The renaissance of Greek wine came late in the 20th century. The Second World War left a nation immersed in poverty and people started moving to the big cities, trying their luck for a better tomorrow. The Greek spirit went rapidly into gear and economy improved correspondingly. At that time, bulk wine dominated the market, while most families had at least one relative supplying wine from his own barrels. Increasing urbanisation, however, made “village wine” less readily available, so most of consumers were obliged to change their habits. At first, bottled wine was a novelty and frequently viewed as something far less pure than bulk wine. Despite this widespread notion, rising living standards in the 1960s put bottled wine much in vogue.
These were the days of few wine companies bottling part of their production and focusing on the high-volume, low-price end of the market. In the 1950s and ’60s, there were very few Domaines in Greece, in the French meaning of the word – small- sized expenditures crafting prestigious wines from their own vineyards. A number of estates like this appeared in the ’70s, becoming a strong trend in the late ’80s and known thereafter as the “small producers’ revolution”.
The reasons behind this significant development were varied and came from a number of directions. The most significant could possibly be found on the consumption end, with enough wine lovers willing and able to afford and sustain premium prices. Few of these wine amateurs, with enough passion and more than enough money, decided to invest in wine production, creating the state-of-the-art wineries of the time and stunning vineyards. It might have originally been a lifestyle choice, but they swiftly understood that there was plenty of business potential.
The ventures established by “outsiders”, as well as the large wine producers, needed qualified winemakers to achieve high quality. This gap was rapidly filled by several young, ambitious oenologists who studied abroad, mainly in Bordeaux, Dijon and Montpellier. In time, a second wave of small wineries emerged from these schooled winemakers, hoping to make a name for themselves or seeking to chase their visions with no compromises.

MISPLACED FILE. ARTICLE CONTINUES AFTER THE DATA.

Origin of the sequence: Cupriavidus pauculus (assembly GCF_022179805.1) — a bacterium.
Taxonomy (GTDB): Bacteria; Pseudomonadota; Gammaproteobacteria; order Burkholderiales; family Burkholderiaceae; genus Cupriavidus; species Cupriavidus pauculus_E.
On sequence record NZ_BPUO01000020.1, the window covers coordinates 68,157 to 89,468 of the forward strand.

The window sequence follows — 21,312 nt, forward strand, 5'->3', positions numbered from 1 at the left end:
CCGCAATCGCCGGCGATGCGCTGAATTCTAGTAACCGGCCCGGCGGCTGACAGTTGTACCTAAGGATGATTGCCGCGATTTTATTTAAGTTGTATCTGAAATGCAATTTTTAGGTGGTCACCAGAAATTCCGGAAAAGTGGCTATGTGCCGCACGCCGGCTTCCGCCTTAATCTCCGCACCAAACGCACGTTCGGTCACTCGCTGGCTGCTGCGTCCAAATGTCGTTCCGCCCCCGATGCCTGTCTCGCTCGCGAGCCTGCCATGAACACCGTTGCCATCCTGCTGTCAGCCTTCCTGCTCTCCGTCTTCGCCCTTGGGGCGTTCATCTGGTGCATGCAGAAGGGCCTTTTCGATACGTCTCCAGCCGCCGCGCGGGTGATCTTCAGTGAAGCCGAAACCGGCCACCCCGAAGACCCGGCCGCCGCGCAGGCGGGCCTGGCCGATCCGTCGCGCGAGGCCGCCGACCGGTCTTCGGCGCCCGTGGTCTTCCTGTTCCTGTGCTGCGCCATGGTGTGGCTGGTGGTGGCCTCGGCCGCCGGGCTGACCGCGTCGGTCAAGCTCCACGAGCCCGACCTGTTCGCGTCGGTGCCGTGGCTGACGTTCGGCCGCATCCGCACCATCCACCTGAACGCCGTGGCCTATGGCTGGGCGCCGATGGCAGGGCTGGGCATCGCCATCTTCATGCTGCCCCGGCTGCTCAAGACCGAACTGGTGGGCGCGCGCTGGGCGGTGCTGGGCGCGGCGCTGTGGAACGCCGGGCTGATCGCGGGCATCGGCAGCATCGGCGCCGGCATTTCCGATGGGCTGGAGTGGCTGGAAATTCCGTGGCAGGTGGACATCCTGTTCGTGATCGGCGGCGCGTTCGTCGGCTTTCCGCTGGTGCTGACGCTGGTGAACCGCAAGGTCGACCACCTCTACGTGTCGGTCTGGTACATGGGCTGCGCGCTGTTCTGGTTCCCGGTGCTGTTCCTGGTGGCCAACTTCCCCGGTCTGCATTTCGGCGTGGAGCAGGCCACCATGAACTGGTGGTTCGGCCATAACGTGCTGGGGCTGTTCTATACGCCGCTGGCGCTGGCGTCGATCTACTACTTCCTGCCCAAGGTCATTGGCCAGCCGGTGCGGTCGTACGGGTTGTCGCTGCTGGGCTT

The following decades were an extremely exciting era for Greek wines. The “rebels” and the “intruders” of the recent past increased in size and managed to create a huge impact on the marketplace. Wine production suddenly became attractive, inviting many other people to invest in wineries and vineyards. Families involved in grape growing or in wine production for generations gathered the courage to bottle and trade their wines under their own name. The large companies, in a sense losing their monopoly, attacked the competition with even better and more interesting wines. Needless to say, this booming wine industry was wholeheartedly supported by an expanding and discerning consumer base.
The second decade of the 21st century finds the Greek wine industry entering a thriving stage of constant development. The production pattern is of high quality and complex, engulfing boutique, artisan growers, large, modern wineries and everything in between. Most of the production facilities are now cutting edge and leave nothing to desire when compared to worldwide top-notch practices. The increasing level of confidence in the cellar allows wine makers to take a closer look at the vineyards, exploiting the immense and largely untapped possibilities of local grape varieties. Today, if there is one disadvantage of Modern Greek Wine, it is a relative lack of product awareness in some of the main export markets of the world. But then, again, some might think that precisely this is Greece’s main competitive advantage.